The second theme follows with the appearance of Rodolphe and Emma strolling through the village. Both characters embody the theme of bourgeois love, based on ideals from romance novels. As in the musical form of a sonata, there is a transition from the first theme to the second. It is not through the narrator’s voice that we become aware of Emma’s and Rodolphe’s presence. Rather, Mme. Lefrançois’ observes them as they are passing by her inn; “il [Lheureux] salue madame Bovary (...). Elle est même au bras de M. Boulanger.” 62As soon as she notices them, Homais, “the successful philistine”63, rushes to greet them. Thus these two characters provide the bridge between the two themes, between the world of the comices and the world of the couple. The second theme, as in a sonata-allegro form, is closely linked to the first theme, although there is an attempt by both Rodolphe and Emma to distance themselves from the philistine pragmatism of Homais and of Lheureux 64; Rodolphe and Emma make an excuse to leave so as to escape his attentions and commiserate on the ‘vulgarity’ of the farmers and women in their midst, and, by extension, on the ‘médiocrité provinciale’. Further, building upon the ‘romantic love’ theme, the following sub-themes bring the second theme closer to the first. First, Rodolphe encapsulates pretension as the brutish perpetrator of insincerity and “bogus passion” 65. Emma, whose mentality is guided by the clichès of romantic love, represents the mediocre and pathetic state of the duped philistine 66 67. Yet at the same time, she herself is a perpetrator of them in the false ideals or illusions she espouses and so desperately pursues.
The second theme also embeds motives akin to echoing musical sequences. Descriptive vignettes intersperse Emma’s and Rodolphe’s dialogue, seemingly referring back to the comices (people entering the meadow where the comices is taking place, the animals grazing in the field, etc. 68), but in reality, they are parts of the overarching second theme. These little moments are viewed through the lens of the couple as they promenade through the fair, and in some cases, are paramount to illuminating the sub-themes associated with Rodolphe or Emma. Like musical motives highlighting a thematic phrase, the vignettes parallel other scenes in which the lovers are interacting or described. One such motive is scenes involving animals, which mirror Emma’s scenes. There are two passages which exemplify this parallelism: the first is a description of Emma’s physical appearance, and the second ( found later) depicts “les bêtes”. Emma’s “profile [est] (...) calme”69 and meanwhile the mares “restaient paisibles” 70; Emma’s decorations on her hooded cloak include pale-looking ribbons (“des rubans pâles” 71) which resemble the reed-leaves (“des feuilles de roseau” 72); this parallelism is spun further in the water imagery which connects the ribbons to the white manes of the ponies 73. The description of her eyelashes recalls that of the description of the eyelids of the cows: Emma’s “longs cils courbes”74 and the cows’ “paupières lourdes” 75. Like the animals, she is treated by Flaubert in this passage in a gentle manner, through his language and a rhythmic cadence; “cils courbes”, “doucement”, and “peau fine” from Emma’s passage are delicate words and imagery which are also reflected in the cows’ passage (“lentement”). There are parenthetic phrases in both (“quoique bien ouverts” and “à cause du sang”76 in Emma’s passage, and “ruminant lentement”77 in relation to the cows ) parsed with commas and an “et”, which contribute to the ebb and flow of the sentences 78. This creates a syllabic rhythm which is consistent in both sentences; Emma’s contains 10 or 11 syllables with 5 or 4 syllables; the cows’ phrase begin and end with 10 and 12 with two groups of 6 syllables in between. What does the relationship between the description of the animals and Emma signify? It metaphorizes several aspects of Emma’s situation: the submissive position she finds herself in as she trusts Rodolphe (the strong bull muzzled and led by a child in rags 79) and the pitiful existence she will lead when her heroic, romanesque ideals will later be frustrated in the novel.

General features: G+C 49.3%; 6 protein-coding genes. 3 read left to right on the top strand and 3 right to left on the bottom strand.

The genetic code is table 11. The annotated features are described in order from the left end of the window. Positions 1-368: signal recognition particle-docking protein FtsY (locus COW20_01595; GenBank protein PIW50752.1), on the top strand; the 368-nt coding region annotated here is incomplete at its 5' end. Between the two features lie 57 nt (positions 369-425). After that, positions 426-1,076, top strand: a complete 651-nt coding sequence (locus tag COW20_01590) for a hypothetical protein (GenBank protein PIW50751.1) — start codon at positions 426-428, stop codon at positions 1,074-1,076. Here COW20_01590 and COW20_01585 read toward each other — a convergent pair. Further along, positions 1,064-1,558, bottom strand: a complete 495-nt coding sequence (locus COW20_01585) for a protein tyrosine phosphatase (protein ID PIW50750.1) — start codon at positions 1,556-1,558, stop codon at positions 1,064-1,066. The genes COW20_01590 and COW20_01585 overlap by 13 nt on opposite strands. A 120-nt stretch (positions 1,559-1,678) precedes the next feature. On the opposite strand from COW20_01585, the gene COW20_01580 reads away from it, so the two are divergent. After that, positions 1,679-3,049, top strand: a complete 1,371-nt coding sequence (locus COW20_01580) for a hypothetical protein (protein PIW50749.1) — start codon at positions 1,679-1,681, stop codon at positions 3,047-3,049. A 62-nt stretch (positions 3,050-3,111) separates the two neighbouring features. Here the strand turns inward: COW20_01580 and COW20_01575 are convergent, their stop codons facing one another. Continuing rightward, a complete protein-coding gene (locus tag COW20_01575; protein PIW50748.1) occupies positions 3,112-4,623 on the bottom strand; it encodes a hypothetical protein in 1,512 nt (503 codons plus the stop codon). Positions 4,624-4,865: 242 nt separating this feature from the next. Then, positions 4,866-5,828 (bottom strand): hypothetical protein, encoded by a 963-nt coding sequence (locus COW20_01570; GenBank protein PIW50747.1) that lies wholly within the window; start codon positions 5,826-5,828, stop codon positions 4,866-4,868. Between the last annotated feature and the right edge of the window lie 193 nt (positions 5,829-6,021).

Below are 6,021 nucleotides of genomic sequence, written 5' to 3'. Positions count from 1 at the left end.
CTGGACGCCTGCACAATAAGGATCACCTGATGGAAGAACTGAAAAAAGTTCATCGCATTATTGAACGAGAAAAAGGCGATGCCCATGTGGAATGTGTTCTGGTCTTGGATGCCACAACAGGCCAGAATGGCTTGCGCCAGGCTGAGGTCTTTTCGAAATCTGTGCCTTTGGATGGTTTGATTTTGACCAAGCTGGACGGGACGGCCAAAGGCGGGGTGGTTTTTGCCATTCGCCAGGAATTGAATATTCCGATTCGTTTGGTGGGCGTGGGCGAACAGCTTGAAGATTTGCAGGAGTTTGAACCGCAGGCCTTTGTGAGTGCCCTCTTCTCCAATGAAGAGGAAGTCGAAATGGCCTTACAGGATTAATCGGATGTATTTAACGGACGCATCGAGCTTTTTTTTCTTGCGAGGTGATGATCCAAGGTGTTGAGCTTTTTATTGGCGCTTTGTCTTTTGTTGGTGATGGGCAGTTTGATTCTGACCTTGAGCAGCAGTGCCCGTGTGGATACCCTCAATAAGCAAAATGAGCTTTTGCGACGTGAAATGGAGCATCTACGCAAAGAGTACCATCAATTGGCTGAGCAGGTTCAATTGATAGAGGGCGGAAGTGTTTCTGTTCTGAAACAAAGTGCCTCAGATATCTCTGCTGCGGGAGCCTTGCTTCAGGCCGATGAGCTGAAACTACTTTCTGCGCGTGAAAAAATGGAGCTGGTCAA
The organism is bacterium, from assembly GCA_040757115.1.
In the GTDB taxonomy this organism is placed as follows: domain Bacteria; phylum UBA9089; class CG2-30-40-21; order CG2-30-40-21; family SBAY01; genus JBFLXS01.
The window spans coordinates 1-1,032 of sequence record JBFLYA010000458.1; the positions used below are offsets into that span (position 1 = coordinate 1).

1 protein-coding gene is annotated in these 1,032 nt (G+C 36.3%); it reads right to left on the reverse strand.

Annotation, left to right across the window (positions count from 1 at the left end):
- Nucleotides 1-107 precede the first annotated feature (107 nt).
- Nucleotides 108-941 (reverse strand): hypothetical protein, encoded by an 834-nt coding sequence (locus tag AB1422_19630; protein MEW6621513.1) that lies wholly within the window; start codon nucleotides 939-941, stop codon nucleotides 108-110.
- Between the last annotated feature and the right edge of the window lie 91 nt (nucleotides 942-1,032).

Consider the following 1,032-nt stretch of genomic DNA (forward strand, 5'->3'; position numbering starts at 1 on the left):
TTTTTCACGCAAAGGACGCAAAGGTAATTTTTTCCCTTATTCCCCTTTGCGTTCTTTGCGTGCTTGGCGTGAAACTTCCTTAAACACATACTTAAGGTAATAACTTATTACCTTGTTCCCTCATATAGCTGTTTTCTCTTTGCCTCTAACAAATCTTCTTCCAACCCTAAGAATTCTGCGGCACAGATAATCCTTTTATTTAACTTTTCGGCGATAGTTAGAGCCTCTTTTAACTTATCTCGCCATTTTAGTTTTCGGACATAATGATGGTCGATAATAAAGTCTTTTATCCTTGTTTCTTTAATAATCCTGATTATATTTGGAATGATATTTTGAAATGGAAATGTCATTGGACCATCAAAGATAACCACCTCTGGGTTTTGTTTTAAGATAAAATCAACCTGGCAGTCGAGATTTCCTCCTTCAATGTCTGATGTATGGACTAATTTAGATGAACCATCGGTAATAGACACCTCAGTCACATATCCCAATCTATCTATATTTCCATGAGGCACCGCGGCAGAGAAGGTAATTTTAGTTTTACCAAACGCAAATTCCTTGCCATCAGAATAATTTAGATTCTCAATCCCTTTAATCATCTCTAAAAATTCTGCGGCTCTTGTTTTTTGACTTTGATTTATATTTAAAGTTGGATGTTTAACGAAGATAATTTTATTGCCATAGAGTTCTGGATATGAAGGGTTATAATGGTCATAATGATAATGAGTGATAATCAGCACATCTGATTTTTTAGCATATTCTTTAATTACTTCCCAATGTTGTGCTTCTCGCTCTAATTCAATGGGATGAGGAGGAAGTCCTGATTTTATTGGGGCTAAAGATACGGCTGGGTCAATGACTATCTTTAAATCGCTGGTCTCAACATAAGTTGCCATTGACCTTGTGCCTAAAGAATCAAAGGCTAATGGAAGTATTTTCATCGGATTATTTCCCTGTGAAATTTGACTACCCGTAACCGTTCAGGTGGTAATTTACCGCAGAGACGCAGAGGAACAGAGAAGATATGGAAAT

The motivic elements relating to Rodolphe consist of his clichés and romantic jargon, which he uses as weapons of manipulation in order to satisfy the fantasies Emma craves. His relationships with women have been many and never of a serious nature 80; therefore, he is a philistine in regards to true passion. However, in the previous chapter he does gauge Emma’s longing for romantic escapades and her dissatisfaction with her current society 81. He adapts to her by making quaint statements full of hackneyed metaphors: “Voici de gentilles pâquerettes, dit-il, et de quoi fournir bien des oracles à toutes les amoureuses du pays” 82, “à la vue d’un cimetière, au clair de lune, je me suis demandé si je ne ferais pas mieux d’aller rejoindre ceux qui sont à dormir...”83 One of the other musical motives attached to this character are these romanesque speeches in which the rhythmical emphasis lays on the exclamatory phrases (“Oui! (...) Ah! (...) Oh! (...)”), punctuated with phrases beginning with the anaphoric ‘si’ 84(“si j’avais eu un but dans la vie, si j’eusse rencontré une affection, si j’avais trouvais quelqu’un...”), and later with ‘j’aurais’85 ((...) j’aurais dépensé toute l’énergie dont je suis capable, j’aurais surmonté tout, brisé tout!”); the last four words musically cadence every other word on ‘tous’. In fact, Rodolphe’s whole paragraph appears to be lilting as the libretto for a dramatic opera would, gently lulling Emma’s romanesque sensibilities.